Richard II meets the rebels on 13 June 1381 in a miniature from a 1470s copy of Jean Froissart’s Chronicles
A few days later Richard revoked the charter of emancipation he had granted to the crowd at Mile End, on the ground that it had been extorted from him by violence. He travelled to Essex in order to observe the aftermath of the now extinguished revolt. A group of villagers there asked him to remain faithful to the pledges he had made to them a few days before. His retort, as described by one contemporary chronicler, is worth recording for the insight it shows into the temperament of the king. ‘You wretches’, he said, ‘are detestable both on land and on sea. You seek equality with the lords, but you are unworthy to live. Give this message to your fellows: rustics you are, and rustics you will always be. You will remain in bondage, not as before, but incomparably harsher. For as long as we live we will strive to suppress you, and your misery will be an example to posterity.’ A parliament was called later in the year, where it was proposed that the state of bondage known as villeinage should be abolished. The Lords and the Commons, their vital interests as landlords at stake, unanimously voted against any such action. This marked the essential conclusion of the rebellion.
In some areas, such as the recalcitrant county of Essex, the punishments were harsh. The leaders of the rebels were beheaded. John Ball was arrested in St Albans, where he was hanged, drawn and quartered. Wat Tyler had gone before him. After their deaths, they were enshrined as heroes in folk memory. Yet in other regions the reaction of the authorities was more moderate than might have been expected. It is clear that they did not wish to inflame a still dangerous situation.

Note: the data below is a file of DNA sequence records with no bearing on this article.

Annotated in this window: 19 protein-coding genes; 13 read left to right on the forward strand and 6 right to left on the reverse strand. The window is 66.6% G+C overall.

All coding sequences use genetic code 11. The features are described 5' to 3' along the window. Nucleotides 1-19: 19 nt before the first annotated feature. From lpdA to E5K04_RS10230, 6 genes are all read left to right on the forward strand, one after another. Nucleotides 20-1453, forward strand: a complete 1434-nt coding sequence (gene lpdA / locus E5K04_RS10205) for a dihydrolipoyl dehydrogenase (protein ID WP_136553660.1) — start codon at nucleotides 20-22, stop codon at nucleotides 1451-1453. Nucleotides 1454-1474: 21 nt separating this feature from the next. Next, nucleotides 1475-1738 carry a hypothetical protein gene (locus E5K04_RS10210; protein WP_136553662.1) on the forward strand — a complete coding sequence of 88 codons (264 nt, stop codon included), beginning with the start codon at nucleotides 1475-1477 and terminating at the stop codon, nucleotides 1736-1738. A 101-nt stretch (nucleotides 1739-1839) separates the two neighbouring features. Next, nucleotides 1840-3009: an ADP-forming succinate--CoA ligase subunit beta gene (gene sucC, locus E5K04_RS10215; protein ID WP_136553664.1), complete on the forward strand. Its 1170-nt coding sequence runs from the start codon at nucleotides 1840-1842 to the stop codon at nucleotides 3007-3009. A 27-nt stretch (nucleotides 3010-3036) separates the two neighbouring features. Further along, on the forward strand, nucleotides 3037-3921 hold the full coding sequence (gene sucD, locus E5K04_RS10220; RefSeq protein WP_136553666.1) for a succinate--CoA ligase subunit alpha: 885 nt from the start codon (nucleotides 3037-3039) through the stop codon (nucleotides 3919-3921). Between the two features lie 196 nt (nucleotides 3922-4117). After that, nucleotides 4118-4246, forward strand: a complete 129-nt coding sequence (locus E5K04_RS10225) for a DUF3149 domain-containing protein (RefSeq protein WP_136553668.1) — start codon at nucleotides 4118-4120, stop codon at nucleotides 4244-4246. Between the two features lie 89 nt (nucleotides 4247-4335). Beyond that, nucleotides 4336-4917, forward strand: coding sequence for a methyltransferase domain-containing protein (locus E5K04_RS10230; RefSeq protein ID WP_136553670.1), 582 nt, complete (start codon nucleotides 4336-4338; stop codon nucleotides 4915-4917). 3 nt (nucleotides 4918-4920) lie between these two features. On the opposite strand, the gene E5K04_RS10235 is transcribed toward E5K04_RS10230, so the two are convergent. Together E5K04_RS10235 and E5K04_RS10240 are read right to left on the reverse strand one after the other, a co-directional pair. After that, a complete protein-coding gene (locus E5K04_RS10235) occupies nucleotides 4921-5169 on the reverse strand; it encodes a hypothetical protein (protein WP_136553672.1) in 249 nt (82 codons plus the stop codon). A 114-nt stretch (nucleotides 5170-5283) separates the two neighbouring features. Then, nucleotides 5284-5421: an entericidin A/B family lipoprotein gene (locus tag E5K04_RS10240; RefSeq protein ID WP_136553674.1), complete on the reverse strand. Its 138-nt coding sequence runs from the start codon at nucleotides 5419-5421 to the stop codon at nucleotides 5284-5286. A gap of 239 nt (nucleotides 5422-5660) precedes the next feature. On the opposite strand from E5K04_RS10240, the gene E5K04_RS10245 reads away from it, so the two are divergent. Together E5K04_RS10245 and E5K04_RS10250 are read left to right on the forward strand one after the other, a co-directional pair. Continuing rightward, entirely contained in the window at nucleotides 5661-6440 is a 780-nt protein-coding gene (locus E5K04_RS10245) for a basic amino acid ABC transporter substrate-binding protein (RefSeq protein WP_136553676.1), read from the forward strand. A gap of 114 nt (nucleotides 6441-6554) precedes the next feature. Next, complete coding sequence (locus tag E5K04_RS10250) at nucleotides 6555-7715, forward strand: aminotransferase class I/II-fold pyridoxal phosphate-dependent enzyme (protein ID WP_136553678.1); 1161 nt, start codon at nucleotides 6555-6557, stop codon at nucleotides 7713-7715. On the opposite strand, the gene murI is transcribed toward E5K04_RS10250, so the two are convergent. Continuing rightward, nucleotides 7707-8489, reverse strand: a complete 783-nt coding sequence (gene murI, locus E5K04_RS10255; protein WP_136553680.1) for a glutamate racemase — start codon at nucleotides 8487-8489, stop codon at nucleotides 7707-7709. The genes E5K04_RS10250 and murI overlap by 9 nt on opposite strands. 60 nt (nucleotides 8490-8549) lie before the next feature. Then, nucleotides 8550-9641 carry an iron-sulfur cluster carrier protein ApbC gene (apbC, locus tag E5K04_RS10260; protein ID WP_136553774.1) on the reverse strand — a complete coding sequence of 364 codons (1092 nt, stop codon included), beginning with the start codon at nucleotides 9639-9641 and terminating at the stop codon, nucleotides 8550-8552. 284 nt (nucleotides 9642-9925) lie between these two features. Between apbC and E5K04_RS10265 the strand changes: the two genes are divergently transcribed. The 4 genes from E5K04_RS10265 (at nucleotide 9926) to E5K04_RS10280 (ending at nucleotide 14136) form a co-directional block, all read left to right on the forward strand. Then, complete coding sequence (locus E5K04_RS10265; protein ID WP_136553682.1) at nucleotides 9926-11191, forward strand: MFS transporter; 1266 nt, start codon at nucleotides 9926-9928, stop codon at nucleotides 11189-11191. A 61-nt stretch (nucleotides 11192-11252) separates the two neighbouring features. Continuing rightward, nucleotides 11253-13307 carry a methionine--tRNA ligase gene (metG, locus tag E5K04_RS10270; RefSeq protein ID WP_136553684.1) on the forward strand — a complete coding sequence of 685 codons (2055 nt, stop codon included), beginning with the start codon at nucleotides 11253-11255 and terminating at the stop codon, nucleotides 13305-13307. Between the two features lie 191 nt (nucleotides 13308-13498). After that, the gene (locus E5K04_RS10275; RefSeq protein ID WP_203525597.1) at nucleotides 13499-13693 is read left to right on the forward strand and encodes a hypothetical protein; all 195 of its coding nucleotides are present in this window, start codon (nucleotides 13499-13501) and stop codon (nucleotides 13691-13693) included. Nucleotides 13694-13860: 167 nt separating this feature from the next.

The unsuccessful rebellion has been called in retrospect ‘the peasants’ revolt’, suggesting that the rebels came from the lowest agricultural class. But the court records show that the participants were generally the leaders of village life, and acted as bailiffs, constables and jurors in their neighbourhoods. It can be argued that these men, far from being accidental or opportunistic rebels, were in fact enunciating real and important grievances. They were of course protesting against the judicial commissions set up to claim the poll tax, but they were also objecting to the corruption of justice by the local magnates. The ordinances and statutes concerning labour, after the Black Death, had materially changed the role of law. It was no longer an instrument of communal justice; it had instead become the machinery of exaction designed to control and discipline the lower classes. The rebels were also protesting against an increasingly futile war, for which they had to pay. They were denouncing greedy landlords. They were violently opposed to a noble class that had shown little interest in the condition of the countryside.